October 18th, 2018
With legalization of recreational cannabis in Canada and the increased use of medical cannabis, many recreational and medical users may wonder if they can be subjected to testing for cannabis usage. Random drug and alcohol testing in the workplace has been a contentious issue in Canada. This issue was dealt with by the Supreme Court of Canada in a landmark decision, Irving Pulp.1 In the Irving Pulp case the Court considered random alcohol testing and to the balancing of the interests of an employer seeking to ensure workplace safety and the privacy interests of employees not to be subjected to invasive testing in a unionized work. Although in this case the company was testing for alcohol only, the principles from this decision are applicable to randomized drug testing as well.
This case arose after the union brought a grievance challenging a mandatory random alcohol testing policy that had been unilaterally implemented by the employer. The policy allowed the employer to randomly select 10% of all employees working in safety sensitive work areas to be tested each year. Any employee who tested positive for alcohol would be subject to disciplinary action.
In a 6-3 decision, the Supreme Court allowed the grievance, with the majority deciding that random alcohol testing was not appropriate in the workplace without sufficient cause. The Court specifically noted that there was a lack of evidence to support that there was an alcohol abuse problem in the workplace to justify the unilateral introduction of a random testing policy. Ultimately, the safety interests were not sufficient to outweigh the employees’ privacy rights.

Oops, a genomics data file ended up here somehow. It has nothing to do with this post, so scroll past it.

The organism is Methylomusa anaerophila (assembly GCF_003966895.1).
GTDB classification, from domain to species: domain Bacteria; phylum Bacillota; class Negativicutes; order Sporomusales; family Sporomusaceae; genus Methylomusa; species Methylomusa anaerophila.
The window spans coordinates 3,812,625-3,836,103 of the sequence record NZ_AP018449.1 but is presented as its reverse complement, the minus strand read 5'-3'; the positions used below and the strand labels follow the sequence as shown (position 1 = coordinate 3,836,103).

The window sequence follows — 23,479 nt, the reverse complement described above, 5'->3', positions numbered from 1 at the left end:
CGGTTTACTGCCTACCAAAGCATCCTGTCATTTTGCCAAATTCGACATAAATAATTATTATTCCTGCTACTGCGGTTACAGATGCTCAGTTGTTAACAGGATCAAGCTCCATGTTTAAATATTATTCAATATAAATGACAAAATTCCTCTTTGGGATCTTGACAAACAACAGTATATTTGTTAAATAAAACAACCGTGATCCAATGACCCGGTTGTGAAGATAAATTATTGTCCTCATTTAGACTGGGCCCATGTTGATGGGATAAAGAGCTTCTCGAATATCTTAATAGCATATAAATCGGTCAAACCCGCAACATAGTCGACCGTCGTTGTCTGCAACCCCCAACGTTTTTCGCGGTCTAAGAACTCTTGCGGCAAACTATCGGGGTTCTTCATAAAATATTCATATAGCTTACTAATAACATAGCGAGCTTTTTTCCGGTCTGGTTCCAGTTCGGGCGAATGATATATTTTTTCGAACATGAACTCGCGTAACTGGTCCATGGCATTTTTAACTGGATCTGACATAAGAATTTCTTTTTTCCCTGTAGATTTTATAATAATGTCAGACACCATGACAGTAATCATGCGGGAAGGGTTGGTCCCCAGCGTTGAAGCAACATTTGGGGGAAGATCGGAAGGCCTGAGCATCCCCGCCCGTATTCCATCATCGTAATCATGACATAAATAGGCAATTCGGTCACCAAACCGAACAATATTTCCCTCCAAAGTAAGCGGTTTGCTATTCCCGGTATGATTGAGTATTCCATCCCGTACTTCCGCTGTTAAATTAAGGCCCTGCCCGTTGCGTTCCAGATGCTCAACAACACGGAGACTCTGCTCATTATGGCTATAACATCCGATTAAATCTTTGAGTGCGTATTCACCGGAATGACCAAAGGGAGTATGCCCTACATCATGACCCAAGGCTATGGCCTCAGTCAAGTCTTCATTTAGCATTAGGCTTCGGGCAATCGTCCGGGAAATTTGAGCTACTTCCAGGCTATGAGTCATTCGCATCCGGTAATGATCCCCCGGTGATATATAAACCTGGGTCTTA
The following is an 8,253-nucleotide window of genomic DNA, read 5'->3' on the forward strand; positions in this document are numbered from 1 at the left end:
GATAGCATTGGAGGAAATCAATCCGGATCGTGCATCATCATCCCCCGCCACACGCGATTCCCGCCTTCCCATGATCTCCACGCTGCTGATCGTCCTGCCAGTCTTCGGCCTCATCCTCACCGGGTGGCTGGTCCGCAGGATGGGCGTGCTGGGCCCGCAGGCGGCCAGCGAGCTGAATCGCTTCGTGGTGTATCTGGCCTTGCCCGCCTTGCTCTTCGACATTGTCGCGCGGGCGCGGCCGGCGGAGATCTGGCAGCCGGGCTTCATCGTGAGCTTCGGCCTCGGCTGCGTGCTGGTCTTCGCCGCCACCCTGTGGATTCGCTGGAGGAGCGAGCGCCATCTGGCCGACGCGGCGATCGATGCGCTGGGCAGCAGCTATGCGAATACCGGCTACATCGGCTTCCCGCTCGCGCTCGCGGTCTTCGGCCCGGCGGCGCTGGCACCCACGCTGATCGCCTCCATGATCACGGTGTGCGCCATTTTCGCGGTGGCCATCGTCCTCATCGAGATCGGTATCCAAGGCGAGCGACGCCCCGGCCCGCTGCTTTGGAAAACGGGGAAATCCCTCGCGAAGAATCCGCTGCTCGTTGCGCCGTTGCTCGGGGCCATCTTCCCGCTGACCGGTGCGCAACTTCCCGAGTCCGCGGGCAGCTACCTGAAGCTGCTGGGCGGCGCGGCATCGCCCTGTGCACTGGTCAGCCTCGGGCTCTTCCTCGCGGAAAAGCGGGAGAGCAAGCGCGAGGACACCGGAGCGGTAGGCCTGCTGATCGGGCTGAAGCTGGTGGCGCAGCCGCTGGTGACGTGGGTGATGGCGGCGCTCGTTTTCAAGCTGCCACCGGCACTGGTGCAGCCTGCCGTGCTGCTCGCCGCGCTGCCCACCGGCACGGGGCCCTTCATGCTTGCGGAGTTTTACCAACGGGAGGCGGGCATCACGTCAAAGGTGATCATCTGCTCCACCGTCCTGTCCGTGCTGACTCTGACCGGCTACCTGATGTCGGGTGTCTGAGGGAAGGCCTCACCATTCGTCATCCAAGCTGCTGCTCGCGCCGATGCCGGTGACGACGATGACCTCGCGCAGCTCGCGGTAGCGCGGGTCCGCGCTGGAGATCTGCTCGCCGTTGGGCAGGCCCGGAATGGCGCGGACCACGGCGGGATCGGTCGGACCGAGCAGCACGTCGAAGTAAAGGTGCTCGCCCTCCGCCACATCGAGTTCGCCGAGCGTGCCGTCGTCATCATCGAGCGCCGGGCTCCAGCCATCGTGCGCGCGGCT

Following the decision in Irving Pulp, employers in unionized work environments must satisfy the following factors before implementing a random testing regime in a unionized workplace:
- the workplace must be dangerous;
- there must be evidence of substance abuse problems in the workplace;
- other methods to deter substance abuse have failed; and,
- testing must assess current impairment.
The takeaway from the Irving Pulp decision is that in the absence of evidence of a workplace drug or alcohol problem, an employer’s random testing policy will likely be unenforceable. However, there is uncertainty as to what constitutes an “alcohol abuse problem” – or what might constitute a “cannabis abuse problem” – and therefore employers must consider carefully whether there is any evidence and whether it will be sufficient to establish that there is a problem in order to uphold any random drug and alcohol testing regime.
At Lerners LLP, we have experience advising both employers and employees with respect to the testing for substance use in the workplace. We would be happy to advise you on those issues.
1Communications, Energy and Paperworkers Union of Canada, Local 30 v. Irving Pulp & Paper, Ltd., 2013 SCC 34,  2 S.C.R. 458.